Flora Samuel looks back at the recent history of social value and finds much to celebrate
“In the context of the built environment, social value is created when buildings, places and infrastructure support environmental, economic and social wellbeing, and in doing so improve the quality of life of people.” This definition of social value, recently published by the UK Green Building Council, will I hope become the standard for the industry.
The team have done a remarkable job in developing a diagram that somehow morphs Kate Raworth’s famous Doughnut and the commonly used triple bottom line of sustainability – social, economic and environmental. For me, as argued in the social value toolkit for architecture, we have to keep referring back to that triple bottom line as the basis of everything we do, not only because it aligns with the government’s Treasury Green Book but because it is the simplest, most demonstrable way we have of evidencing the value of good buildings and places. In an era where data, and its categorisations, are going to become increasingly powerful we have to keep things simple.
The Quality of Life Foundation has just published its remarkable framework for showing how homes and communities affect our quality of life. It was developed with Urbed who were also the brains behind the new national design code, and they sit together well. In many ways the framework is an expansion and improvement on the set of post-occupancy evaluation questions that we offered in the Social Value Toolkit for Architecture. The Quality of Life Foundation is already developing it into a post-occupancy service with considerable interest from developers.
Recently I came across a practice who told me that using the Social Value Toolkit for Architecture (SVT) had enabled them to improve their social value scores in tender bids. This was good news, if a bit surprising, as we thought – given the dysfunctional nature of bidding – that its impact would only really be in alerting the profession to nuances of social value and also in showing how it could be monetised if absolutely necessary (I remain fundamentally against monetisation). I should say that writing the SVT with my remarkable colleagues on the Research Practice Leads Group (rebooting after lockdown due to popular demand) meant that I was asked to join a run of advisory groups on social value (Construction Innovation Hub, UKGBC, London Sustainable Development Commission, BRE) where I continue to trumpet the social value of design.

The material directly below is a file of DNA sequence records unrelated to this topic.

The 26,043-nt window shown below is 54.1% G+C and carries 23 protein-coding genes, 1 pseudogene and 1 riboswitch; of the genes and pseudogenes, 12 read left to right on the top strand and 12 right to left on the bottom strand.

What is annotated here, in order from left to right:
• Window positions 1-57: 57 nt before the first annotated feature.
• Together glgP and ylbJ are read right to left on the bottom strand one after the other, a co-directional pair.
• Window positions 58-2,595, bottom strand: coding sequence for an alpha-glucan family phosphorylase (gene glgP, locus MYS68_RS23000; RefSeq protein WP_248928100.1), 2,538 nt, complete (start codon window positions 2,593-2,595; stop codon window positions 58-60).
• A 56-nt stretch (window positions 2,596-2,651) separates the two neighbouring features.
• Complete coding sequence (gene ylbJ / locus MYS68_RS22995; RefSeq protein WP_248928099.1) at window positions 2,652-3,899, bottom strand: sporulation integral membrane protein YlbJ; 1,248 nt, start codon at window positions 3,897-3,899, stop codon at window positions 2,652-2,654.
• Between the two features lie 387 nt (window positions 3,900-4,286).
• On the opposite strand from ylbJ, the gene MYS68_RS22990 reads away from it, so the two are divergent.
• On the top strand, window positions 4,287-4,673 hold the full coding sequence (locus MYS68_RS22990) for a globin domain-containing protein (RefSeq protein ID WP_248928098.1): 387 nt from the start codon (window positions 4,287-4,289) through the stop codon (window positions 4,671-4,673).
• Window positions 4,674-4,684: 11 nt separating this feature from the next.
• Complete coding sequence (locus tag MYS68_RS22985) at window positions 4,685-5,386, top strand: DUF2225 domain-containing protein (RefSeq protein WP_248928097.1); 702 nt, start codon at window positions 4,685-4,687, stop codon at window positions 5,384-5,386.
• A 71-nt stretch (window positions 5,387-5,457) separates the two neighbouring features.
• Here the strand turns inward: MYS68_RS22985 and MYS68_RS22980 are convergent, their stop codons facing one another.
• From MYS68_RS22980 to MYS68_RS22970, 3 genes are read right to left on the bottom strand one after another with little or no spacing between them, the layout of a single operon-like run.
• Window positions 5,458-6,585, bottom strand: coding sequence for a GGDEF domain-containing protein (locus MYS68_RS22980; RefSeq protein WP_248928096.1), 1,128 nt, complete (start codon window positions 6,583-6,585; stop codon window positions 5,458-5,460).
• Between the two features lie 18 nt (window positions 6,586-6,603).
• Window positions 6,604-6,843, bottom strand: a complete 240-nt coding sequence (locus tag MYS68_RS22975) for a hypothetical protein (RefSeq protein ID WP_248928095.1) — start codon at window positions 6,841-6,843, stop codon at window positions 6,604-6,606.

There are also some serious signs of practices upping their game in demonstrating the social and environmental value of their practices
As a result of this increasing workload, this will be my last social value column for now. I am pleased to report that I have seen a real shift since I began writing for Building Design. Back then in 2019 social value, in procurement, was pretty much solely focused on jobs and apprenticeships during the construction phase, with a bit of office volunteering in schools on the side. Now in 2021 there is very wide recognition that social value is also very much about quality of life for communities in the long term, which I would argue was the central offer of good architecture.
There are also some serious signs of practices upping their game in demonstrating the social and environmental value of their practices. A notable triumph is Stride Treglown’s elevation to BCorp status. Stantec, with whom I am working on a Knowledge Transfer Partnership, has been voted fifth most sustainable company in the world by Corporate Knights. Both practices take their ethical responsibilities extremely seriously. If we have to have rankings and prizes in architecture then this is how it should be done.
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Our work with Stantec is focusing on developing an enabling framework to help local authorities give proper consideration to social value in their local development plans. Oh how I wish we had managed to get this in place before the LDP in my area was made.
Anyone who has been following my increasingly desperate tweets will be aware that our little inner-city Cardiff street has had to contend with three planning permissions for change of use from shops to restaurants (with all the nuisance that they bring) in as many months. No sooner had I sent off one petition than I am now having to gather 50 names on the electoral roll for another (not so easy in a pandemic). It seems that our community, pinned in by restaurants on every side, doesn’t stand a chance in the face of economic value, business and our archaic LDP. Next time you work on a project that impacts on established communities (and I include wildlife in this) please remember to do as you would be done by.